Alexisonfire are nothing like their rock image would have you believe. I arrive with them half-way through a fast food binge and surrounded by fizzy drinks, chatting quietly amongst themselves. Theres not a sniff of alcohol which I take to be a good sign, perhaps an indicator of their dedication towards their up-coming show at Newcastle University. Indeed, they pride themselves on their commitment to the cause of making great music: I feel like weve really worked to get to where were at now says their frontman Dallas Green through a mouthful of McDonalds, I think its got something to do with us constantly touring. Weve been over here about 10 times now.
In fact, the band are just about to embark on a mammoth tour around the U.S.A and then Australia. So what venues are they most looking forward to visiting? There are a bunch of good ones in the States actually. Norva in Norfolk Virginia is really awesome. Backstage has like a huge games room with a pool table and a foosball and a bunch of video games and theres another room with a sauna and a huge hot tub in it. This is a somewhat ironic comment considering the meagre facilities they find at the University complex as they sit in a worn-out sofas, bathed in the lovely glow of the peeling, cream walls. Nevertheless, tonights gig is one they are very much looking forward to: I like playing here because its a smaller stage. Its still a pretty big room though so you can get lots of kids in here but you dont feel like youre too far away from everyone. Its been pretty good every time weve come here and I imagine tonight will be no exception. says new drummer Jordan Hastings, affectionately nicknamed Rat Beard.
Clearly then they arent letting their new-found popularity get to their heads. In fact they are some of the nicest, laid back guys youre ever likely to meet. Theyre still riding around in a van in order to save money and are happy to chat about the recent Yeti and Nomad tattoos they have had. As a result, they appreciate everything that they have achieved so far: We just wanted to play in a band when we started and play shows. I hoped people would get it but I never expected to do a sold out UK tour. Its great. Im pretty excited about it. First time we came over we were playing to a one hundred capacity crowd, on a little tiny stage. It was really fun but we were here for the first time and you just feel great because you travel across an ocean and there are people there who want to see you. It doesnt really matter if one hundred people or a couple of thousand people come. It still feels good.
Nevertheless, those days of playing to one man and his dog seem to be well and truly over with the release of their new album Crisis in August last year which led them to reach the top of the Canadian album charts and play much higher up on the bill at the 2006 Carling weekend. As one of their yearly highlights, Leeds and Reading festivals represented a major achievement in their development as well as offering another great experience of such events: Its great. Its a good thing about coming over here because the festivals are really diverse. We played and then went and watched Morrissey. We also saw the New York Dolls, the 5678s and The Roots that day. It was an unbelievably cool line-up of bands to go see. So any chance of a repeat this year? Were doing Give It A Name which is in Birmingham, London and Glasgow but I dont think were going to do any Download or Reading . We did them all last year. They usually dont have repeaters. We did Reading and Leeds 3 years ago, then did it last year, so well probably do it next year.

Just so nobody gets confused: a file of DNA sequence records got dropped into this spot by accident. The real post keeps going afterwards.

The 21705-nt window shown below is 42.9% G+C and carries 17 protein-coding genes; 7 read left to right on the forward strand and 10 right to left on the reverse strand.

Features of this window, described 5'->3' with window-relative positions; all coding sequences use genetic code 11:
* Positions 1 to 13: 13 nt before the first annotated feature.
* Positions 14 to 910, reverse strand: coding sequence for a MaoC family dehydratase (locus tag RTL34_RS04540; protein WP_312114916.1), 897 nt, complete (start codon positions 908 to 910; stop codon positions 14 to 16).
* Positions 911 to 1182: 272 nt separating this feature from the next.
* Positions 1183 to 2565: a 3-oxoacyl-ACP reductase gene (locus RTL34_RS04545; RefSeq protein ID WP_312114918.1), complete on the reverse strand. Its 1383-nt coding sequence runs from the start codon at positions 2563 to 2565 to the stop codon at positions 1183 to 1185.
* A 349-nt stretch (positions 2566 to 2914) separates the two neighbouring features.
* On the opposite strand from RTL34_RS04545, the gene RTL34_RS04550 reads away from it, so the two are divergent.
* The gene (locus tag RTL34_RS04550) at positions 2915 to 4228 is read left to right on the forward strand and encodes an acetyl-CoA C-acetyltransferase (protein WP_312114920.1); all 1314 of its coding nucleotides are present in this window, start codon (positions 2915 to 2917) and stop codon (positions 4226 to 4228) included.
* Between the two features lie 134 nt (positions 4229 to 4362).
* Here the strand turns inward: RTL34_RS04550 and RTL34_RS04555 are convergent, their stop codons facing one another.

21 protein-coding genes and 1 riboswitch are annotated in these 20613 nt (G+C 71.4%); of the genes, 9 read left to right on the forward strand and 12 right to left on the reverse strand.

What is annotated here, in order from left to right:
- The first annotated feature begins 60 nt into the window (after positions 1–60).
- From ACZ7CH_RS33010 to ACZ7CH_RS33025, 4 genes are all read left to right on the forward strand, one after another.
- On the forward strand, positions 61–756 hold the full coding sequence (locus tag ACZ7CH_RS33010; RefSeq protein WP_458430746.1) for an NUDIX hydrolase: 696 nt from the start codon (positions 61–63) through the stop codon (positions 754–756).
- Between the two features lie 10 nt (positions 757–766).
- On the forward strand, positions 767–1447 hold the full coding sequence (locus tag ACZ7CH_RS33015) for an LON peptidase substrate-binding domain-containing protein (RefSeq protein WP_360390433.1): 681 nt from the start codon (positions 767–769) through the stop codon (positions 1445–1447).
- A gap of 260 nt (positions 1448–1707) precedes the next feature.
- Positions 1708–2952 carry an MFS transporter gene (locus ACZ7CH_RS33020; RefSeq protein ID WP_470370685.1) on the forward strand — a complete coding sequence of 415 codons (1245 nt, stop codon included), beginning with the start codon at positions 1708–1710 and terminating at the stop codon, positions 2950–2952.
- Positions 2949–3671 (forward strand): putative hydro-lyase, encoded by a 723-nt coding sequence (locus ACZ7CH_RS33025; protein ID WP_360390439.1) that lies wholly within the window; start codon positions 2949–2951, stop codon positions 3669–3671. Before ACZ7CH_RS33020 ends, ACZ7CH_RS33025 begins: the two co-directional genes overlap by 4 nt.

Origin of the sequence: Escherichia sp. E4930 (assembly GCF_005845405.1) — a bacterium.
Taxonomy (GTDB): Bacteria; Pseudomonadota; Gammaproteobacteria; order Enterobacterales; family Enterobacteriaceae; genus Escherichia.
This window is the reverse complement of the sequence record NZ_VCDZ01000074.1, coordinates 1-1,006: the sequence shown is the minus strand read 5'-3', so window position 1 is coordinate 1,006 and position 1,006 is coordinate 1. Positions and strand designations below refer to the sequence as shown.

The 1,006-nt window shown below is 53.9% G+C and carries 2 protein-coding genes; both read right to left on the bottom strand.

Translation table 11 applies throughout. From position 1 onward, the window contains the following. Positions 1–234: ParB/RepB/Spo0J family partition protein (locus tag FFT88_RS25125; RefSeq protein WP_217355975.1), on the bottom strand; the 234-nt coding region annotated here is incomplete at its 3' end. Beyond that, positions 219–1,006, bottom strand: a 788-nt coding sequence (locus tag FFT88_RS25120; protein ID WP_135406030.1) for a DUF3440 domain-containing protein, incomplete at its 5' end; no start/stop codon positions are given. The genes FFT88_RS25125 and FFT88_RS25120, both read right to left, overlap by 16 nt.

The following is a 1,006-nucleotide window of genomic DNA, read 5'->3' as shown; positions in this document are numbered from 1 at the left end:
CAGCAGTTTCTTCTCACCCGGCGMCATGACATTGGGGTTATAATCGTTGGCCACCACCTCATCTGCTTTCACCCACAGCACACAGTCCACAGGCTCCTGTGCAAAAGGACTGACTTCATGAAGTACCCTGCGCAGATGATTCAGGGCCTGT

Besides being the platform for greater notoriety, Crisis also represented a development in the maturity of their sound towards what Green believes is more soft and melodic but also a lot more rocking, sighting their tours with bands such as Planes Mistaken For Stars and Cancer Bats as major influences. So why have they matured so much? I think that when you start to become a touring band and you do 200-250 shows per year, you just kind of get better at playing your instruments. I mean, you know youre playing every day and so you just get better at it and then when you go to write songs its like youve been playing music the whole year or for 2 years. And with the same members too so you start to write away and adapt and get better and better every day as you discover how each individual plays. George Pettit believe it is far from the emo tag that they have recently acquired in saying: I dont even know what emo is. It gets thrown around so much, its such a fucking buzz-word joke of a fucking genre. Emo as far as Im concerned is what hardcore kids, punk rockers and metal heads call anything thats not hardcore, punk or metal but I guess weve got the sing scream dynamic so thats always going to lump us in with it.
So if they arent emo, what has been influential behind their rise to fame? I think there have always been good Canadian bands. Now a lot of them are starting to tour more and make waves across the world now and its kind of making waves in Canada. Theres more tours in Southern Ontario so bands that were medium sized or smaller indie bands starting to tour the world to start opening up the highways for the rest of the bands to come and so its great that there are a lot of amazing bands that are actively touring in Southern Ontario right now.
So, with so much achieved so far, what is these five young men? Were touring until Christmas pretty much. We have the summer off but were going to be doing festivals here and there across Canada. From June were on the road and then hopefully come back here and do North America and Europe and do one last run before December, and then start writing again. So there are plans for a new album then? At some point yeah. Itll be out on May 22nd 2008 jokes Hastings, No, thats exactly when its coming out!
You never know...